Generation shifts, in literary terms, don’t happen all at once, but in shades. A few years ago it seemed John Updike, Philip Roth, Norman Mailer, and Saul Bellow would never not be writing and publishing and dominating critical debate. With Roth’s retirement this winter, all of them have entered the long and more brutal critical test of time.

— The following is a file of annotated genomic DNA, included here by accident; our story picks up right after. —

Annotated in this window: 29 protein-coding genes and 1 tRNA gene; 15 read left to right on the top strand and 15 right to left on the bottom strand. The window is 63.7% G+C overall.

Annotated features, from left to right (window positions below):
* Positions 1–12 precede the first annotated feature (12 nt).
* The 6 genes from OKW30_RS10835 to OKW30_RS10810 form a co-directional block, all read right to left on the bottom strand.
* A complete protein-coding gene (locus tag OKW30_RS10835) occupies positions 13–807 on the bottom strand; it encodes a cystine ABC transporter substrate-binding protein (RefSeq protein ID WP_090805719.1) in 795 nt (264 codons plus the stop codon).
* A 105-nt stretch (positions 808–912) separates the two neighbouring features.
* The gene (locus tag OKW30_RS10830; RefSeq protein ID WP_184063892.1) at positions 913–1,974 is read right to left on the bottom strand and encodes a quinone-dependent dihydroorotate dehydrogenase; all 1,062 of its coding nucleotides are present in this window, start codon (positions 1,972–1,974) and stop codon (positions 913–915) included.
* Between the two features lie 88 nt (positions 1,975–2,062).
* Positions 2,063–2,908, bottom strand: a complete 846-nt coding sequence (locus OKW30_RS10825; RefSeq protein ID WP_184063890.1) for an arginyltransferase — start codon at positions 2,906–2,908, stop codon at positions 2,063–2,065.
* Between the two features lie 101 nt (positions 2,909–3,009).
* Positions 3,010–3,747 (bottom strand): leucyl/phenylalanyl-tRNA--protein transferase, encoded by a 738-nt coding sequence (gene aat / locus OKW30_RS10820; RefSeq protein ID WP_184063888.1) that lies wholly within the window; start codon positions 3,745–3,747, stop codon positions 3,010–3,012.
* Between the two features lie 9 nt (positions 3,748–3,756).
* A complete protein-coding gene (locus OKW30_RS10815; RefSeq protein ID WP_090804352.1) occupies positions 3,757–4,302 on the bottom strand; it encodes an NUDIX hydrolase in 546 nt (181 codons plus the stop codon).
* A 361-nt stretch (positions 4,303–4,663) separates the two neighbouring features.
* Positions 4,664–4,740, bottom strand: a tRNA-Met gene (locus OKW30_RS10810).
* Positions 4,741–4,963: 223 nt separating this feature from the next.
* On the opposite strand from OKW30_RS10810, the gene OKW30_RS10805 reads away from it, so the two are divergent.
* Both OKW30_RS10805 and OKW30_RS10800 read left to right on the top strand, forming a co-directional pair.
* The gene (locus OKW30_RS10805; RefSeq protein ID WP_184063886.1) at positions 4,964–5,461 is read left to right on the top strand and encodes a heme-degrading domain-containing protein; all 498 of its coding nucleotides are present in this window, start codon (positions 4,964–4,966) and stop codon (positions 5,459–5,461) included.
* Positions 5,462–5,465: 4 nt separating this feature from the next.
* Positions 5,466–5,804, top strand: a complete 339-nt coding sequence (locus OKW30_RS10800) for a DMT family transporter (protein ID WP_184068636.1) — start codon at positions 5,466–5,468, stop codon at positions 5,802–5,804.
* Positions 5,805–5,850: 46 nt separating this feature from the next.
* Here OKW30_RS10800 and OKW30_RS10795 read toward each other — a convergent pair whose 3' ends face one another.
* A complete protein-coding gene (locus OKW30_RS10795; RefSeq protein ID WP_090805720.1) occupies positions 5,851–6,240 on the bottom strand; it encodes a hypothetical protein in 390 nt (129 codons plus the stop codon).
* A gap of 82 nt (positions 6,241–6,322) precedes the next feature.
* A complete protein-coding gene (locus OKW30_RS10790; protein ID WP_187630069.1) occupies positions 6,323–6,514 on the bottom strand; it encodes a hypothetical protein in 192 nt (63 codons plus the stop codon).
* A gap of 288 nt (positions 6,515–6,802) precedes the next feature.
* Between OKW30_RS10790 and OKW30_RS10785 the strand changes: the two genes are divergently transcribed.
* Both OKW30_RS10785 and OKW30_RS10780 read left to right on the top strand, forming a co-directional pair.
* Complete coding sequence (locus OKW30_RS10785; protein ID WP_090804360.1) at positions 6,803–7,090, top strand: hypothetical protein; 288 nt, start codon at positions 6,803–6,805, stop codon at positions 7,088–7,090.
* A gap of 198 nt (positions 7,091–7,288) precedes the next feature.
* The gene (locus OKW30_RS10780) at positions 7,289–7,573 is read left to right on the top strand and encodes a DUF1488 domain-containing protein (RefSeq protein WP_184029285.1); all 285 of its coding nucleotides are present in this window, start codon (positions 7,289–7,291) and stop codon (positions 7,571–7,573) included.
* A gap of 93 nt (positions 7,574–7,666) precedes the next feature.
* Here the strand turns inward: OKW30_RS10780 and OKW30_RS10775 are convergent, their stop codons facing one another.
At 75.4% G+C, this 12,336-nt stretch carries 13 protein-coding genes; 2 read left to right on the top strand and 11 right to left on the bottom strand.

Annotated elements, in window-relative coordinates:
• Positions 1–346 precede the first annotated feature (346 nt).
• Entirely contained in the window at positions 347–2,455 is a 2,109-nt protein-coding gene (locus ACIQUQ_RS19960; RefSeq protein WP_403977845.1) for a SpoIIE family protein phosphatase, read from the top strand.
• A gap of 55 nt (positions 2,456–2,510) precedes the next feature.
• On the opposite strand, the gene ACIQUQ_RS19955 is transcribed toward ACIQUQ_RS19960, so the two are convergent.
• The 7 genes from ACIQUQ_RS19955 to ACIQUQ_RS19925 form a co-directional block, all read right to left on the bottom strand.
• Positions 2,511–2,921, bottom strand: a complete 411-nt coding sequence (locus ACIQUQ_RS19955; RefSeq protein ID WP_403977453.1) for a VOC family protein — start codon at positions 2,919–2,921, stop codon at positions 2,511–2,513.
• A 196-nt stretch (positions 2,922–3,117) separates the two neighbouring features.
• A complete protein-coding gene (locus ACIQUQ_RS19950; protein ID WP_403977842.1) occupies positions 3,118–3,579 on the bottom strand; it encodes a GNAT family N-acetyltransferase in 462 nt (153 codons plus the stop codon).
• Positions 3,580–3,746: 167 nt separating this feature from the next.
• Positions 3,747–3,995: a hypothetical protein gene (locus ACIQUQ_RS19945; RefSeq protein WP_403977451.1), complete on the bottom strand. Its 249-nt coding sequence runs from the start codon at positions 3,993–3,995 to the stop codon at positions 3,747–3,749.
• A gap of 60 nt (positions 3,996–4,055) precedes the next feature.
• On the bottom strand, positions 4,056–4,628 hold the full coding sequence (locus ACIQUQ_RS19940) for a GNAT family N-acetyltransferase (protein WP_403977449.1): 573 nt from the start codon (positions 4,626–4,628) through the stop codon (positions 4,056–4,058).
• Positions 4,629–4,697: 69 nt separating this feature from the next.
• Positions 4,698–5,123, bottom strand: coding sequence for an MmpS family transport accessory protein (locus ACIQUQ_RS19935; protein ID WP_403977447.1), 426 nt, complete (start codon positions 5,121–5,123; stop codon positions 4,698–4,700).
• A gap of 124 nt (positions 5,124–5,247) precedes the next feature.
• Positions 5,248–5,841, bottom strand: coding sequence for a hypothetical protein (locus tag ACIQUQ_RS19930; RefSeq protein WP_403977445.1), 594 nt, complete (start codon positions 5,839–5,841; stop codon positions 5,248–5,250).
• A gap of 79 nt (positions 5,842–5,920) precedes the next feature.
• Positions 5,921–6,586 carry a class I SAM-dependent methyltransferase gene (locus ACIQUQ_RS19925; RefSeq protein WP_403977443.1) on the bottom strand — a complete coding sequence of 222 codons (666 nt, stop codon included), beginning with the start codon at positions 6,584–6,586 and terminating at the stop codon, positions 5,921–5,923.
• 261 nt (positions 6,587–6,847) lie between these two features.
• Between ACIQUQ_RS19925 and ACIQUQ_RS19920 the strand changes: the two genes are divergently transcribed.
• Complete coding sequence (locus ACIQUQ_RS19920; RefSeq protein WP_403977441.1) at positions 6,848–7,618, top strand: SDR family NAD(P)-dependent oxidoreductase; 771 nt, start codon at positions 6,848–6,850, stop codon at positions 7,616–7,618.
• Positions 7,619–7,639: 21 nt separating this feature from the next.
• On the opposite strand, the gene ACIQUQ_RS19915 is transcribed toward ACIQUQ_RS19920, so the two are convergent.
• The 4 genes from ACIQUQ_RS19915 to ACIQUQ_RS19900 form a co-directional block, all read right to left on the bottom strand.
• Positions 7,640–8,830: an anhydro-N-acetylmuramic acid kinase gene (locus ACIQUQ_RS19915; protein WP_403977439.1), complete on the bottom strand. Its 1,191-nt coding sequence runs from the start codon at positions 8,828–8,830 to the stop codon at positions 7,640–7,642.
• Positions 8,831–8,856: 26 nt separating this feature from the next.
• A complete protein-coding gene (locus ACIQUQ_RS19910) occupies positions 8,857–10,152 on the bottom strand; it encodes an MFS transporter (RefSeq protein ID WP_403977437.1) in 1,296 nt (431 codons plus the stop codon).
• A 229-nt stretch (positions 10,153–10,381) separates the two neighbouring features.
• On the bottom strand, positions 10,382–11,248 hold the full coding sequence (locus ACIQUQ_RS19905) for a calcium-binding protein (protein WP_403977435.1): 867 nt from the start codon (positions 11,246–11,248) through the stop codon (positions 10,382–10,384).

In their absence a debate runs about the nature of the novel, a conversation that takes its cues mostly from British novelists. Has the novel, as Will Self has written, betrayed modernism’s advances and settled into a dreary realism? Or as Zadie Smith and Tom McCarthy have argued, are there ways to saturate a social novel with once-cutting-edge narrative techniques?